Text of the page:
• It’s important to ensure that users find the format and presentation refreshing. Someone once tweeted “Learners are always two clicks away from Angry Birds. And that's why you'd better make teaching & learning engaging.”Today’s users interact with a diverse range of applications. Because of the variety of devices that they use and the different purposes for which they use software, the software experience of most users today is rich. In this scenario, the over-templatized clinical Help needs to make way for something that has the power to delight. We need to relook at traditional learning theories, gather data on how users are consuming the content, and break the form intelligently. While our traditional Help formats serve as a robust backend, we need to devise and deliver new front-ends to serve Help. Visuals and multimedia play an important role here. Equally important is structuring and writing style, which as user feedback suggests, needs to be efficient and engaging at the same time.I have some examples of visual docs and new front-ends.Here’s the first one:This document is one of our most-read docs. Over the years and over many updates, it had become an information dump. In an effort to cover all scenarios, reported by users over the years, readability and findability was sacrificed. A complete revamp was done and you can see how instructional design strategies, such as branching and chunking, were applied to transform a long linear doc into a visual doc.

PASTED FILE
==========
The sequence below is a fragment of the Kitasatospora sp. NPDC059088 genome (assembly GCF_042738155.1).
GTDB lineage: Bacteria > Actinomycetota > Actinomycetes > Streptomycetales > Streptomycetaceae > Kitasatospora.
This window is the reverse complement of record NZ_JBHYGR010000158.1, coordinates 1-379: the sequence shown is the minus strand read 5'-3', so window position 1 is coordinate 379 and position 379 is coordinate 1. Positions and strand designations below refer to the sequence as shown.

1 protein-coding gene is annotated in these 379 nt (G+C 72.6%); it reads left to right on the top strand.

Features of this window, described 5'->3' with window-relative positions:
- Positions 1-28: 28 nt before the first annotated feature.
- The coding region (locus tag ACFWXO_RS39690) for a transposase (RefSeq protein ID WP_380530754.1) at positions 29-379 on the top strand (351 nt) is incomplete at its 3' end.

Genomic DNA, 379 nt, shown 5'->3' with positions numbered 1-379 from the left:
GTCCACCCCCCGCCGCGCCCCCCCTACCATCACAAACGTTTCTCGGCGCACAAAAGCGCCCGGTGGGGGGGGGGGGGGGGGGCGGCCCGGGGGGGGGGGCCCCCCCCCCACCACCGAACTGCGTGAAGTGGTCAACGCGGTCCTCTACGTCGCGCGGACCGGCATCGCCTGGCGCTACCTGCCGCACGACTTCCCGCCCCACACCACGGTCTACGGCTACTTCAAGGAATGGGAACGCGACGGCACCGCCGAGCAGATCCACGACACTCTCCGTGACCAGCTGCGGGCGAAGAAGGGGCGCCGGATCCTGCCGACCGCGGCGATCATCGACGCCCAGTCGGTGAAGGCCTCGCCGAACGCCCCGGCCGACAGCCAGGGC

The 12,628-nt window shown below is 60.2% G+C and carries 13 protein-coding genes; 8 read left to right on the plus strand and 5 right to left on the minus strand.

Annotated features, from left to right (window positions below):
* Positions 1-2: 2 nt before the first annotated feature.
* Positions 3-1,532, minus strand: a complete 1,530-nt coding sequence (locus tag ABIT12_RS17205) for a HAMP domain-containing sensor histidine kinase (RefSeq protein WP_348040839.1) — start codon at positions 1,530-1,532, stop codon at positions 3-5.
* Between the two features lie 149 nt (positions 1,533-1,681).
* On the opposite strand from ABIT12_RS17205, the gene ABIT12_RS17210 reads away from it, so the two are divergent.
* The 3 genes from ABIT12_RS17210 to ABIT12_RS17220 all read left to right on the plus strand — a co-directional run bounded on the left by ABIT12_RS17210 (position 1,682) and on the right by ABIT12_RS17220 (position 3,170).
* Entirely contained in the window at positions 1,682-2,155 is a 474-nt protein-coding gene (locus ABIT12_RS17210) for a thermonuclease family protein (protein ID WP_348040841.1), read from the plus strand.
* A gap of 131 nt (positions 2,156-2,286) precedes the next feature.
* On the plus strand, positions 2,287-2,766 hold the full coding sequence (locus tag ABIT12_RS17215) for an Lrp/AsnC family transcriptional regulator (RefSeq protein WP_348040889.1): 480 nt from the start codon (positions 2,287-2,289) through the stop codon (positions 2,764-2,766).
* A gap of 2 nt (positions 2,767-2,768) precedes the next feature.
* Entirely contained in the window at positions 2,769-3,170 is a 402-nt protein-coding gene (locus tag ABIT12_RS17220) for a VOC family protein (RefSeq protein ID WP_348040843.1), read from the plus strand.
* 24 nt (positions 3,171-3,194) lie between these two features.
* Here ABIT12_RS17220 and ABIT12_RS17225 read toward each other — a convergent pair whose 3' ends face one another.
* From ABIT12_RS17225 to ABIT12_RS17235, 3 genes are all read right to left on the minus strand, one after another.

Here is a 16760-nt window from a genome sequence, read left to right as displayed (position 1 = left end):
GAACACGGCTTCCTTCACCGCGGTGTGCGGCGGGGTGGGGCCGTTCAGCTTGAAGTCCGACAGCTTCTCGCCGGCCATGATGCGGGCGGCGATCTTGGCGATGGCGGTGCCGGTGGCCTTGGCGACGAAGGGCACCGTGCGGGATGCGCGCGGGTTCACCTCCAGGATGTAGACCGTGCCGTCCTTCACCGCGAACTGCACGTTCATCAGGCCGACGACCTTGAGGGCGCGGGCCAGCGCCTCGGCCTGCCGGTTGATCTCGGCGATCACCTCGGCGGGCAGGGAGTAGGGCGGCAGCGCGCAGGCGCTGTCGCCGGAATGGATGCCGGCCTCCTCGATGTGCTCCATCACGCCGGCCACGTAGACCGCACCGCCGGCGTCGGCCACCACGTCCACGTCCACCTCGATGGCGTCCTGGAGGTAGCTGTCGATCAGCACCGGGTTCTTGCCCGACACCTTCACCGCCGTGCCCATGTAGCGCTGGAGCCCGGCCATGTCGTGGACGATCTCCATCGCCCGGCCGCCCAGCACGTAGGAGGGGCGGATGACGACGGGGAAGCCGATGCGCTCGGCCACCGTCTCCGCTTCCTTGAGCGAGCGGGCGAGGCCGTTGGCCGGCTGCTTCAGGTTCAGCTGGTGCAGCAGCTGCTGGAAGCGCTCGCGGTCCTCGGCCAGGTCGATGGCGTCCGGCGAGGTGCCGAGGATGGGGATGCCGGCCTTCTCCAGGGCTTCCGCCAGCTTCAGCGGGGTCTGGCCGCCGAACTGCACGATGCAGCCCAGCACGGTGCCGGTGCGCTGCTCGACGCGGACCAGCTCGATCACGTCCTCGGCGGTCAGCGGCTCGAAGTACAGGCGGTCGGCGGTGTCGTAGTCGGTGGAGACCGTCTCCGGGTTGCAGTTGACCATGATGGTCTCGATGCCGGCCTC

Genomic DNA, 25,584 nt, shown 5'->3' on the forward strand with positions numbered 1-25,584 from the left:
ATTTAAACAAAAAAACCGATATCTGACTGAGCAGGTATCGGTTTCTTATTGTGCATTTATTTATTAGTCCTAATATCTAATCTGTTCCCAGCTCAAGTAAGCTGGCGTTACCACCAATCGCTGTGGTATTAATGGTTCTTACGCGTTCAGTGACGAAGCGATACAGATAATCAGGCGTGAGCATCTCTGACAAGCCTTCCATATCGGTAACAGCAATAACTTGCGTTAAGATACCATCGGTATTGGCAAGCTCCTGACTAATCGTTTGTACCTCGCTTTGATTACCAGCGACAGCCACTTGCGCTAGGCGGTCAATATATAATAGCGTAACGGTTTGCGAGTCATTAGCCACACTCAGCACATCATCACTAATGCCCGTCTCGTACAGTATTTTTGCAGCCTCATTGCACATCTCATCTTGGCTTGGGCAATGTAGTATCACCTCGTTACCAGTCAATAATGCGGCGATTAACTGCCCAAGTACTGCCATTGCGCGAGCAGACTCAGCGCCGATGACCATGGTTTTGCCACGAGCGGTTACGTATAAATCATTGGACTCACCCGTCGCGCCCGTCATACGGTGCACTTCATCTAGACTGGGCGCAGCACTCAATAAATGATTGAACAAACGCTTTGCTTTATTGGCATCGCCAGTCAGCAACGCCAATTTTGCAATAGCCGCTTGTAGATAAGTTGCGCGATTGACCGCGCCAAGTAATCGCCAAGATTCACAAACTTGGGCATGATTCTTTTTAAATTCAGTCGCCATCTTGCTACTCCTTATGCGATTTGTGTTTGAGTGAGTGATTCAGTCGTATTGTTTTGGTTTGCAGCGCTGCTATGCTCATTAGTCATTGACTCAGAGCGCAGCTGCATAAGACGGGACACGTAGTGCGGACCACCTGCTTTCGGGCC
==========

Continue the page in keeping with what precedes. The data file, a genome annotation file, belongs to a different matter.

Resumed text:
• Another example. This is from the Adobe Illustrator documentation:Graphics and intelligent structuring are used here. The layout is visual and easy to scan. Detailed information has been layered to allow for different user levels and needs.
  • A third example: The FAQ format is chosen here to help users easily find answers to the many questions they were repeatedly asking on various forums. The answers usually get buried in a typical user guide. The page supports different ways to navigate and allows users to engage.